When it comes to applying for turkey permits, my last few seasons have been a comedy of errors. I’ve either forgotten to apply for a tag or drawn a time period that I could not hunt for one reason or another. This has forced me to hunt late in the year because the only time periods available for over-the-counter purchase were late season tags. Guess what? I’ll be hunting late this season as well.
My wife has a bun in the oven and the baby is expected to arrive in early April. That means I won’t be released to hunt until early May. Hunting late has become a science for me. Hopefully, these tips will work if you find yourself turkey hunting late in the year.
This is obviously a good idea for any turkey hunt. But it’s even more important early in the year. Use the evening to locate and watch birds roost. If you are hunting a familiar area, you probably already know the likely spots. All that is necessary is confirmation. You need to get in close, really close. I’m talking about 50 to 75 yards away.
When locating birds, look for a place to set up as well. In most cases, birds are going to come out of the trees in the same place the flew up from. Find a spot that allows you to get close to their fly down area. Try to walk like a deer when walking to your spot. When you know your close, walk a few steps before pausing. Avoid walking ridgelines to prevent being silhouetted.
Swimming In Green
There are leaves on the trees later in the year so getting in close is much easier. Just be sure to move quietly. Oftentimes, I won’t even set up a decoy. You want to limit the amount of commotion on the ground. With thick foliage, turkeys have a hard time finding the decoy anyway. When they do, they will often hang up because they won’t feel comfortable moving through a bunch of cover to get to the decoy.
Open areas work best for decoy sets. If you are hunting in deep timber, it helps to have a caller 20 yards behind the shooter. Toms won’t gobble as much as they do late in the year and often walk right up without making so much as a peep.
Find The Food
After late season turkeys get of the roost, gobblers will strut as hens head for their nest. Once the hens abandon them, gobblers start looking to fill their bellies. If you strikeout on the roost hunt, get to a known feeding area. Again, keeping a log book of lessons learned during seasons past will help a lot. Scouting and getting to know your hunting area is invaluable.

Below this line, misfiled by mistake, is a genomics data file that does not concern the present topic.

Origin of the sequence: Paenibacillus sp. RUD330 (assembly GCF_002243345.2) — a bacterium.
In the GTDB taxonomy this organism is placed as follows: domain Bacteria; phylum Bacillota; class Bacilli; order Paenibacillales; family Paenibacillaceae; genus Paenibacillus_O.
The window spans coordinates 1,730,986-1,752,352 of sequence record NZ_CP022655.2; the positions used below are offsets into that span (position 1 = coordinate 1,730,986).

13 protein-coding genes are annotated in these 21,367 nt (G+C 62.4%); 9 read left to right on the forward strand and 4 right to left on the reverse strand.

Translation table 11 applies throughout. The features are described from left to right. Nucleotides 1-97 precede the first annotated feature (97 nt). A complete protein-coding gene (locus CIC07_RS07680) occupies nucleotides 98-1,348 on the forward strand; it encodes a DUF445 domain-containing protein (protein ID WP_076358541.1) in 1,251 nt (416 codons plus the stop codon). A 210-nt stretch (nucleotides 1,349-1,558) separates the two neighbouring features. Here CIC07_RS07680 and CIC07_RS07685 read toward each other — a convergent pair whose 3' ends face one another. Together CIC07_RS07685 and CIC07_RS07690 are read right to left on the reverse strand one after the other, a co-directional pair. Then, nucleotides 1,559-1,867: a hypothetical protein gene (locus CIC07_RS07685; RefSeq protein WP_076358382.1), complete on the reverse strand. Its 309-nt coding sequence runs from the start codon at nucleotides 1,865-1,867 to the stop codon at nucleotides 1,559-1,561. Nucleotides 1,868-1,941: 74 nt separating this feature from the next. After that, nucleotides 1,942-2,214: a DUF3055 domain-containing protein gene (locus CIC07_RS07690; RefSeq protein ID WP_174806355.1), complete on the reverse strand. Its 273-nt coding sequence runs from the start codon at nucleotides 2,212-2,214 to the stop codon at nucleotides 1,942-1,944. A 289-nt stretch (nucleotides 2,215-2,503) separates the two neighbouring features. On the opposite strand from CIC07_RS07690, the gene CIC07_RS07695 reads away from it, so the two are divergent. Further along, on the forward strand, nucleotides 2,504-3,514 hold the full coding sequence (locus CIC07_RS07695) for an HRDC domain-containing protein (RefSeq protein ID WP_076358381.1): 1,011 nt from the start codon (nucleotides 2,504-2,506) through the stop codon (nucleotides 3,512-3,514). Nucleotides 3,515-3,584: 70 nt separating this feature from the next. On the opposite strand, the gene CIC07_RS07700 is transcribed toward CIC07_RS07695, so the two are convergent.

Turkey sign is pretty easy to find in May. Concentrations of droppings, feathers, and turkey trails are a good indication of where turkeys are eating. Turkeys will use deer trails but if the trail runs under brush and logs, you know it’s a turkey trail.
Ten O’Clock Toms
I have written before about late morning gobblers. I think this is truly the golden hour of turkey hunting. By ten o’clock toms are well fed and looking for action. Most hens are still on the nest and lying low. Yelps and cuts can really be persuasive as loneliness sets in. Set up on strutting areas this time of day. If you can get between a strutting area and a feeding area, even better. Decoys work well in this situation.
By the end of the season, most gobblers have heard tons of calling. Educated birds know the difference between a call and a real hen. I like to use oddball calls this time of year. The Squeeling Hen is a new call that isn’t used by a lot of hunters.
I’ll also use a push button call late in the year. Most hunters are too macho to use one so the sound is fresh and in my opinion they sound pretty good, especially if you keep them chalked. My secret weapons for late season birds are my wingbone calls. There are not a lot of hunters using them and it’s easy to get a good sound out of them.
Late season turkey hunting is full of new challenges early season hunters don’t have to deal with. Those challenges make bagging a late season bird that much more rewarding.